Tuesday, February 17, 2009

Inflation Spin Masks Dire Deflation

Government inflation figures are masking the dire state of the economy as ministers have become victims of their own spin. Today's official figures hide what lies beneath, as the country spirals down into dangerous deflation. 

Even the government's own official and well-spun inflation figure has sunk to 3%, craftily hiding the true fall. Things must be really getting bad for the economy.

Inflation dropped to 3% in January, down from 3.1% in December, as measured by the government's consumer price index (CPI), already seized on some with a gleeful "it's not as bad as expected". But that cut no ice with the Times.

The better indicator, the Retail Price Index (RPI), which includes housing, is already falling into dangerous negative territory. It's at a scary 0.1% last month from December's 0.9%. 

And that will send a cold chill down the spine of those whose pay rises, pensions and savings are directly linked to the realistic RPI. 

The fall raises the spectre of deflation which will become negative this year. But the government continues to bury its head in the sand, preferring its own CPI which  kept them in good stead during the boom years

Deflation is the killer punch for any economy. Any hope of a boost by increasing consumer spending, is either short-lived or just doesn't happen. People shop around frantically looking for the cheapest deals and put off spending, preferring instead to try to clear a mountain of debt. 

The CPI is a neat little device used to set inflation. It works by carefully selecting what government wants to measure and then a cunning weighting is dropped in to make those final tweaks and adjustments.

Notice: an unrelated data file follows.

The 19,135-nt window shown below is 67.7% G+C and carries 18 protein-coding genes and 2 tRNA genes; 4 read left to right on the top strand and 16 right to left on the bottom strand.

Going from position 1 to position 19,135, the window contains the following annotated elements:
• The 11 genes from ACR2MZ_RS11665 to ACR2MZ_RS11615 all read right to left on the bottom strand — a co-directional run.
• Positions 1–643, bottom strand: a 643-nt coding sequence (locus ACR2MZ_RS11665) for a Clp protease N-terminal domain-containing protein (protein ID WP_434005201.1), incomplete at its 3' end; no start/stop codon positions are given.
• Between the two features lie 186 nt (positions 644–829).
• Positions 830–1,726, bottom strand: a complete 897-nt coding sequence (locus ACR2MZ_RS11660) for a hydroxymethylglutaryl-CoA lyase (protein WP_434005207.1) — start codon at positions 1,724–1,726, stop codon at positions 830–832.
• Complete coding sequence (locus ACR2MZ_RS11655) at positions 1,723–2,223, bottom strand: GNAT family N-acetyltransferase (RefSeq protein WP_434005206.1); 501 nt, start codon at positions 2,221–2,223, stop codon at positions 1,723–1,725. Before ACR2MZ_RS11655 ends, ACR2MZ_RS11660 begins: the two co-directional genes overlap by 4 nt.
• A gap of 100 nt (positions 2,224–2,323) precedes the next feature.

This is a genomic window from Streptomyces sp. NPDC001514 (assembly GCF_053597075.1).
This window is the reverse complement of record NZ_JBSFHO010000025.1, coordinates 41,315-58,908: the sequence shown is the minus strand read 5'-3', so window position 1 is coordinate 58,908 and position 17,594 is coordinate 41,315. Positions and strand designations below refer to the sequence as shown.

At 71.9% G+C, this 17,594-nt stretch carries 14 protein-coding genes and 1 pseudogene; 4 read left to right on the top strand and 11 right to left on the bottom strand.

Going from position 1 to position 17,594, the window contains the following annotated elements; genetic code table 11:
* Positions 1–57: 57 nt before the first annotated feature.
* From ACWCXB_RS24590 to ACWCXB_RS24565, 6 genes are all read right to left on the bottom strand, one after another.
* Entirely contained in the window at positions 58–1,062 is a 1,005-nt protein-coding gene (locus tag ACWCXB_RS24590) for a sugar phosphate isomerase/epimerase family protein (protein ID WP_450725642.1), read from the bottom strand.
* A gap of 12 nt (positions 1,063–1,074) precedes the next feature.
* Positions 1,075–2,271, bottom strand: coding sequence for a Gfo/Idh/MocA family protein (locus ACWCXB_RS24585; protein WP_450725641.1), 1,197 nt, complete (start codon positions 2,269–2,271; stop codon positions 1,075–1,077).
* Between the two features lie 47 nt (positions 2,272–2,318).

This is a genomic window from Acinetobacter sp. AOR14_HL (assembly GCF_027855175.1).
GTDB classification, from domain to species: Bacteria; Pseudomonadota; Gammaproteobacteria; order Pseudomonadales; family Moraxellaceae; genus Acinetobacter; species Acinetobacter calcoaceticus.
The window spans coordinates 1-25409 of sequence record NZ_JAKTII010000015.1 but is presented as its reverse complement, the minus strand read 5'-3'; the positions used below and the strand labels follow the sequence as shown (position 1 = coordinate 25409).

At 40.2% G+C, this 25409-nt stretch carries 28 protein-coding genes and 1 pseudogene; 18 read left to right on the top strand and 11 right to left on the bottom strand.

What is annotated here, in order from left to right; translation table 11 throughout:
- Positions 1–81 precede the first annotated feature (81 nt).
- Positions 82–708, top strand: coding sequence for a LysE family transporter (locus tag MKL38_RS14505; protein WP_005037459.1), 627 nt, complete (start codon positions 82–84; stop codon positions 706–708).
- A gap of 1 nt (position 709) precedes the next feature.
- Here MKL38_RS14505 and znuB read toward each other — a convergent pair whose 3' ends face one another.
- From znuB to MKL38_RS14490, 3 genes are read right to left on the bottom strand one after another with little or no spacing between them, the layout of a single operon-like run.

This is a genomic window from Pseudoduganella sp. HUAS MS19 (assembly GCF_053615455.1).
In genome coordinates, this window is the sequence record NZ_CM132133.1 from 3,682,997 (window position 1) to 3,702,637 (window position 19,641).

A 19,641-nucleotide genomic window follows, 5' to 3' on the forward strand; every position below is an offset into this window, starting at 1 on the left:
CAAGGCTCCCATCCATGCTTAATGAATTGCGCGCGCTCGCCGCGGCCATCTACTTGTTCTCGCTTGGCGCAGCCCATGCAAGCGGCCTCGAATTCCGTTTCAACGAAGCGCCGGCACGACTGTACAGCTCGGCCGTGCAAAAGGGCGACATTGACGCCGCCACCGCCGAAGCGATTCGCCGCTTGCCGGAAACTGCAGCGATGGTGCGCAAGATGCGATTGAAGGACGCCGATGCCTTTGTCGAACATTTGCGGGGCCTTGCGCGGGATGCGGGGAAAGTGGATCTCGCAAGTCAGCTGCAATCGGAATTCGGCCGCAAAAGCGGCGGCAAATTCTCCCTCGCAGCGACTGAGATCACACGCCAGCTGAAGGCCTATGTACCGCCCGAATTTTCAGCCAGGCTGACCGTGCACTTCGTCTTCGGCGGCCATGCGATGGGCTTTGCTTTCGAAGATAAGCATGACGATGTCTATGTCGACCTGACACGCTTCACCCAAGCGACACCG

Inflation used to be measured by the retail price index (RPI) but New Labour ditched that in 2003.

The CPI is a less effective measure of price falls than the old RPI, but it's much easier to manipulate. But even the spin cannot hide the downwards spiral. 

As the government and Bank of England run out of magic bullets for the economy, the next step has to be to print money, lovingly disguised as 'quantitative easing' and a barrow full of banknotes

It's clear the government hasn't a cat in hell's chance of funding its ridiculous borrowing binge but printing money is fraught with long-term dangers.

Brown has steadfastly buried his head in the sand, refusing to shoulder any blame for the current economic disaster. The Orange Party has warned time and again the government is in denial about the dire state of the economy. 

There are realistic ways out of the depression recession, apart from massive government borrowing and reckless spending and printing cash but that would mean the government would have to own up to past mistakes and stop believing in its own spin.

3 comments:

John said...

Weird.

0.1% isn't dangerous negative territory, it's positive. By 0.1%. That's the point.

The RPI isn't "a better indicator" in these circumstances, because by including housing it includes interest rates. That's why it's fallen.

Without the VAT cut and the interest rate cuts, RPI is around 3.5%, or, close to its old target!

the orange party said...

John - Perhaps you should have a word with The Times whose analysis chimes with my own.

John said...

Oh I commented there as well, they're wrong too, as they have been regularly throughout the crisis. They don't describe the RPI as the best measure, though.

To do that, one would have to

1) Explain how, given that you raise interest rates to combat inflation, and cut them to combat deflation, it can make sense to use an inflation measure which goes up when you raise interest rates, and down when you cut them.

2) Explain equally how you can make any kind of policy based on a target which is completely different in its effect on different groups of people. A fall in RPI due to lower interest rates makes debtors richer, by cutting their living costs. But it makes savers poorer, by reducing their income without any concomitant fall in their living costs.

We should expect some deflation this year, because inflation was so grossly above target in 2008, and from VAT cuts. But RPI isn't the way to measure that, and if energy prices fall back, that's no bad thing anyway. Meanwhile, CPI excluding tax cuts was 4.1% for the past year - actually up from 3.9% in November.